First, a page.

I recently tracked a live 14-piece band at 96 kHz with engineer Paul Antonell at his Clubhouse Studios in Rhinebeck, NY. When it came time to mix, we had some issues with some of the drives. However, when we set up the host computer with a 7,200 rpm FireWire 800 drive, and consolidated the tracks, it was flawless. If your computer can handle it, I recommend a FireWire 800 drive for its better transfer rate — although I’ve had no problems with FireWire 400 either.
The Right Chips
96 kHz Plug-ins
Once you’ve got audio recorded at 96 kHz, you face another potential challenge: plug-in support. Even if you’ve got a collection of plug-ins that can handle the extended frequency range, you’ll need the power (either in your host computer or in a Pro Tools|HD system) to do the processing required for 96 kHz audio.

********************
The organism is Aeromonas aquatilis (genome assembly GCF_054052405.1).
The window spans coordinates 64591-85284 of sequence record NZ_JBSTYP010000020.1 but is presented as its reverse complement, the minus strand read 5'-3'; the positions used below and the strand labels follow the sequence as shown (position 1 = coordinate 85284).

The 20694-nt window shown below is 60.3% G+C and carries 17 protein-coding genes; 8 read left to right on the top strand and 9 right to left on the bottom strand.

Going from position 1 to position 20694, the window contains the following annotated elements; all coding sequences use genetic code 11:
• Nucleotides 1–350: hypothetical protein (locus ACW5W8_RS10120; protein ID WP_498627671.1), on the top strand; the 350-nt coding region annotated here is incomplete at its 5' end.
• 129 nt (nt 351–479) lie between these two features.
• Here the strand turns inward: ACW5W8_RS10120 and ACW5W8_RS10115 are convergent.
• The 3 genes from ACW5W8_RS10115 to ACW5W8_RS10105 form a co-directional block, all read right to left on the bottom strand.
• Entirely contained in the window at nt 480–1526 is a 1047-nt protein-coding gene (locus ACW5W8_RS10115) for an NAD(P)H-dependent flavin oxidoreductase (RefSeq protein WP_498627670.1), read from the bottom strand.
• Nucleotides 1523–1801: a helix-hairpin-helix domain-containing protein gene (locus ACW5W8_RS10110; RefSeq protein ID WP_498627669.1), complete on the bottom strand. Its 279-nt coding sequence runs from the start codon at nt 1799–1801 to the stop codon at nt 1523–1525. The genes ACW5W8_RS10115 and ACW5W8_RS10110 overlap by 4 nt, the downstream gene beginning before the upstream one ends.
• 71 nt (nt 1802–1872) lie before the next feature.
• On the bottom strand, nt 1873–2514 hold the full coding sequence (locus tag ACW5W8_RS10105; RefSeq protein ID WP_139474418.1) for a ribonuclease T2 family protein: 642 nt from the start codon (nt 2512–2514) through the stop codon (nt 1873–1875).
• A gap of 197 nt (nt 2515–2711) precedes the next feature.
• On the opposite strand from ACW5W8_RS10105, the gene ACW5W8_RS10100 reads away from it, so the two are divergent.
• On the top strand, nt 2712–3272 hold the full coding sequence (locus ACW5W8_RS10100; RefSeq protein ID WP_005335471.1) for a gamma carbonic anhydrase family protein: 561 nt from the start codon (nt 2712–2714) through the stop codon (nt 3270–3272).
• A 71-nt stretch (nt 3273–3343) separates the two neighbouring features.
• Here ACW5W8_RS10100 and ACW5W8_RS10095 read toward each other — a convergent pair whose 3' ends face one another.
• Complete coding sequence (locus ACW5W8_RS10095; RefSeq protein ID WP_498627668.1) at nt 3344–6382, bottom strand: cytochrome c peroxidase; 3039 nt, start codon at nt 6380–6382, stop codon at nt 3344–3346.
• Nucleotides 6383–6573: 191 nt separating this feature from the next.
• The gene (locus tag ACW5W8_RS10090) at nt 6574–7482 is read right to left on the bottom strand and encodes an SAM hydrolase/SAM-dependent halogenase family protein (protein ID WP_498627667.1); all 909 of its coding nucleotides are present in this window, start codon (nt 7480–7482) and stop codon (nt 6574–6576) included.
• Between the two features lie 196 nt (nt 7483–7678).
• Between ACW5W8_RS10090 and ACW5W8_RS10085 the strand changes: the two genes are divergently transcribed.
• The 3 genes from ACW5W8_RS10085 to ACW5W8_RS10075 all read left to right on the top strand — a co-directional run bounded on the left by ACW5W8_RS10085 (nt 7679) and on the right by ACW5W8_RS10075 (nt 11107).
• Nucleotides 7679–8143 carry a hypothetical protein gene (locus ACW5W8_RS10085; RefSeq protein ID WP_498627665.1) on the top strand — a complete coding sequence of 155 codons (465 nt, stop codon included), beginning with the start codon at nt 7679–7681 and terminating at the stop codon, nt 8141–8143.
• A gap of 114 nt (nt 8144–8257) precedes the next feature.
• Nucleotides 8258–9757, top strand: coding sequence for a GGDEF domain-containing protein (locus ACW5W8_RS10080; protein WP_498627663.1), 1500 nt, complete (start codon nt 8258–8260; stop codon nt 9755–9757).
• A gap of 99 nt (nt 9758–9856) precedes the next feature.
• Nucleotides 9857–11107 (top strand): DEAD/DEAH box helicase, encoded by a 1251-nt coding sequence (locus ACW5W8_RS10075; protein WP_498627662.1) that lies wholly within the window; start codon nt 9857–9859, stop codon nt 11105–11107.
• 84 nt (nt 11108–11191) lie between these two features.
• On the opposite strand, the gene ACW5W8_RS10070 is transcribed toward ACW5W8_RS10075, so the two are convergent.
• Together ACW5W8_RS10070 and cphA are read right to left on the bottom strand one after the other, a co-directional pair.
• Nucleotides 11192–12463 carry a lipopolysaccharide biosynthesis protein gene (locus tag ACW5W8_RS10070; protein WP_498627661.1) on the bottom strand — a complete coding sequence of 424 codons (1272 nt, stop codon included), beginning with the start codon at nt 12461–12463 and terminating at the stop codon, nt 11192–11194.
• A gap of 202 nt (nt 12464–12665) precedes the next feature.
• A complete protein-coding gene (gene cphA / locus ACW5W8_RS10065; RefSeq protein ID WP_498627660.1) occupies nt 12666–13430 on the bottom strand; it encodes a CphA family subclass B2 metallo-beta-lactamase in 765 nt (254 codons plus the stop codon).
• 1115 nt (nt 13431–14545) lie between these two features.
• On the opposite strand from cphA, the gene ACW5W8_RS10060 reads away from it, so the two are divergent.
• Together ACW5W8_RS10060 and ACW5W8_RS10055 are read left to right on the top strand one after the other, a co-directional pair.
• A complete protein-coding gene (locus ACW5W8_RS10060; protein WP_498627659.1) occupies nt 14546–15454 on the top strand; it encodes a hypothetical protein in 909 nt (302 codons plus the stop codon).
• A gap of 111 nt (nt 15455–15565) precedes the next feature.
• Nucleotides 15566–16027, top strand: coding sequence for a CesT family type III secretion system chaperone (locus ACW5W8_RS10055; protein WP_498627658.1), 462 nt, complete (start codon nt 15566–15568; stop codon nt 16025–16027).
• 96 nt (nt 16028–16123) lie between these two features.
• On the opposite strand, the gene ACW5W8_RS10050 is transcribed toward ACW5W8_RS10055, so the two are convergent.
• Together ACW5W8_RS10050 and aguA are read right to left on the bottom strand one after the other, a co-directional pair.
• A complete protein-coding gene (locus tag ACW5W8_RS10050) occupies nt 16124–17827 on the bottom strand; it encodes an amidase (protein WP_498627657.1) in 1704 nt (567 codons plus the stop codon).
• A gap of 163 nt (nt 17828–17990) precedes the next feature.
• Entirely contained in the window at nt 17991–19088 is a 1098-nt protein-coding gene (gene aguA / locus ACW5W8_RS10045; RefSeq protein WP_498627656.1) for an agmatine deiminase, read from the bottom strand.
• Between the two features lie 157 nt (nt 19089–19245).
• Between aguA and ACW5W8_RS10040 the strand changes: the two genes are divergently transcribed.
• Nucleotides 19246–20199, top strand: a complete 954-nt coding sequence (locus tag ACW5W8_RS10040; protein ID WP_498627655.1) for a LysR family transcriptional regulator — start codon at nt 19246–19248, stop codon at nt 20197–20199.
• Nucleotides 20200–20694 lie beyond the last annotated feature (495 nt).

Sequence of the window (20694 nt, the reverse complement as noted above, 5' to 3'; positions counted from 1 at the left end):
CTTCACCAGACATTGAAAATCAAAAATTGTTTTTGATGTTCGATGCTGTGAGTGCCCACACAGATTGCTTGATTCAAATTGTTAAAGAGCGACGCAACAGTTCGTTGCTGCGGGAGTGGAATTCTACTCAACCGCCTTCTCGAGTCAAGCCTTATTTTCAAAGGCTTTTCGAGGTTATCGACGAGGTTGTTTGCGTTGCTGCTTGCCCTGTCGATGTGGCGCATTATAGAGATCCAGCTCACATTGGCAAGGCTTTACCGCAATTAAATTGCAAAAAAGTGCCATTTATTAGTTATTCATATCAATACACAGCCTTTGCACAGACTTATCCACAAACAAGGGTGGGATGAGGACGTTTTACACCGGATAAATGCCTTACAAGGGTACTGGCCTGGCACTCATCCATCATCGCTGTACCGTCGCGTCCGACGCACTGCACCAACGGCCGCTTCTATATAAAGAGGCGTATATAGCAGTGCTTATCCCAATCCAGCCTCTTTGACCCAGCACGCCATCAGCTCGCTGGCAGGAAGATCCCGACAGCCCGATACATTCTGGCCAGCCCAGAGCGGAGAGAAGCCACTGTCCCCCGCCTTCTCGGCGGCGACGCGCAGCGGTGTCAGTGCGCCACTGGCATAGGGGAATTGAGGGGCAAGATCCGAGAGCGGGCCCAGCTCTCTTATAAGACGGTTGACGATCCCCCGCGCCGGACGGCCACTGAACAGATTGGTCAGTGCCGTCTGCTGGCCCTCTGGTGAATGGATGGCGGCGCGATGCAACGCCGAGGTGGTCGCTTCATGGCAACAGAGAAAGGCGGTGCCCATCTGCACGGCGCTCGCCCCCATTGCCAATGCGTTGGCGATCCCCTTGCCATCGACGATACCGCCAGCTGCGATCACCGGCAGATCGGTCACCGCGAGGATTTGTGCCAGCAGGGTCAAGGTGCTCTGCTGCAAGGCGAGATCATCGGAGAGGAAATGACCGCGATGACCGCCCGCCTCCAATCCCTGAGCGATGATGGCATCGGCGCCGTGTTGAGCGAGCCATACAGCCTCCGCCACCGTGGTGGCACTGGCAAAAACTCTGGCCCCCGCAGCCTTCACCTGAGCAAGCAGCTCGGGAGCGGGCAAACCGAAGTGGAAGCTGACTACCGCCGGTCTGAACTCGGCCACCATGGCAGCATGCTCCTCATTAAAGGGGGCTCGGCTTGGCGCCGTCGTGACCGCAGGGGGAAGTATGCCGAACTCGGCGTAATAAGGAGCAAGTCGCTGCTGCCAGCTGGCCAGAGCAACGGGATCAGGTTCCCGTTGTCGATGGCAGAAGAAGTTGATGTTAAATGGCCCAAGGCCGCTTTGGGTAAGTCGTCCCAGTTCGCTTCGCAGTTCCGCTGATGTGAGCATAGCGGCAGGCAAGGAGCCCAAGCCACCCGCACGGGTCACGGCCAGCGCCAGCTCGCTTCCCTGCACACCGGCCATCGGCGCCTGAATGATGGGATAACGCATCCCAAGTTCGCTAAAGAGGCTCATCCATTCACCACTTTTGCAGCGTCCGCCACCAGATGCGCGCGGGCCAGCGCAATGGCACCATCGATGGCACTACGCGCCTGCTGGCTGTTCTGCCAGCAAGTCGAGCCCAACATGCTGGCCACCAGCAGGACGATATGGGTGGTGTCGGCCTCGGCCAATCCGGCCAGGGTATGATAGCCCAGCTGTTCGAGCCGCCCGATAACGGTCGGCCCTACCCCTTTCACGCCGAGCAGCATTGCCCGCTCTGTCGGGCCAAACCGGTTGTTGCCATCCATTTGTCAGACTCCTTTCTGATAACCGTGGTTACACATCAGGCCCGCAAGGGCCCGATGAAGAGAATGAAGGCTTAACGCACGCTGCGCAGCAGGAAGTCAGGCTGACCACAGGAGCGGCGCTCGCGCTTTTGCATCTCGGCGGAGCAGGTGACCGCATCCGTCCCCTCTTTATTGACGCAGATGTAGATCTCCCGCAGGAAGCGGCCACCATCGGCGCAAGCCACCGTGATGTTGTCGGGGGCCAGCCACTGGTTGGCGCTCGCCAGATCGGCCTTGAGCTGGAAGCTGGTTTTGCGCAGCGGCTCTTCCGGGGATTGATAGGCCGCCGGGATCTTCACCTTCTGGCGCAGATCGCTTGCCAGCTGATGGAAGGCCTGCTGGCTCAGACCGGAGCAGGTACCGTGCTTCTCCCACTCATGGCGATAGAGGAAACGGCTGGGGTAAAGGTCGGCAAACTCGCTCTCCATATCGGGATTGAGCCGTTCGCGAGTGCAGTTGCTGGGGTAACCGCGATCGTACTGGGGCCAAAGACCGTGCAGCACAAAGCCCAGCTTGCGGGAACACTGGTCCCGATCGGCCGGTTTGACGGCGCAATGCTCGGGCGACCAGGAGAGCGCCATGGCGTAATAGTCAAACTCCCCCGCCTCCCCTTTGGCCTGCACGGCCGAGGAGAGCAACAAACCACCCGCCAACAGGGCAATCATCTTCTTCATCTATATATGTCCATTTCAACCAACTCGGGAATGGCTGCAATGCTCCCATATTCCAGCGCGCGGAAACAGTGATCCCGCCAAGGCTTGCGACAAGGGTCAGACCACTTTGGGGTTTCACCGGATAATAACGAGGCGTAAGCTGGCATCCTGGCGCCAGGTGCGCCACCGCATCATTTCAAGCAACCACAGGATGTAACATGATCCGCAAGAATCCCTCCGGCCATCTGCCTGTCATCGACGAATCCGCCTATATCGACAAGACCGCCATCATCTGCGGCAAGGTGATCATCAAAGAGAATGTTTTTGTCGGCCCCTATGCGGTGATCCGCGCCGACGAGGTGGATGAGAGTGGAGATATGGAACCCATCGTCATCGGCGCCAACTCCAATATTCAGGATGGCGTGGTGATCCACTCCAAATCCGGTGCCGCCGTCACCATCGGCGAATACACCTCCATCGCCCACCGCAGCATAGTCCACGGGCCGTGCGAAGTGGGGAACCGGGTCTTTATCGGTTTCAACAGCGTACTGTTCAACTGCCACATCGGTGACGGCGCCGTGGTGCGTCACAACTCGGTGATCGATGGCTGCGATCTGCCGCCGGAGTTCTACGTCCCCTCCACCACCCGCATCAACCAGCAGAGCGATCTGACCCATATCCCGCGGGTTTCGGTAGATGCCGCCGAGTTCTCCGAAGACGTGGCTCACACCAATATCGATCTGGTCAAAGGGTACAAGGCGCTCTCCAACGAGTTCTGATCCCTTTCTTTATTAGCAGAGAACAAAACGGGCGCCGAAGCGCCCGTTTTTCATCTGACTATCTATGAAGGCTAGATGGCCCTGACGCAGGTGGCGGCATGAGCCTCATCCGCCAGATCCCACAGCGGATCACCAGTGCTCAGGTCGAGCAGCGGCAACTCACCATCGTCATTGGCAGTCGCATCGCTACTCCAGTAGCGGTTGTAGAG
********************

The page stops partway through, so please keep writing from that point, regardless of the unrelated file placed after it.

I talked to Dan Gillespie, DSP Engineer at Eventide, about using plug-ins at the higher sample rate. “You need two times the processing power, and memory, to work at 96 kHz,” says Gillespie. “With every addition or multiplication, you have to do twice as much math.”
Do the plug-ins actually sound better at 96 kHz versus the lower 44.1 and 48 kHz sample rates? “Certain filters and EQ designs will run more cleanly at 96 kHz versus 48 kHz,” Gillespie says. “And things like distortion and aggressive compression will sound better. With other things, such as low-pass filters and some EQs, it doesn’t matter as much. Overall, each plug-in has to be optimized to work at 96 kHz, and the code has to run more efficiently.”
Backing Up Files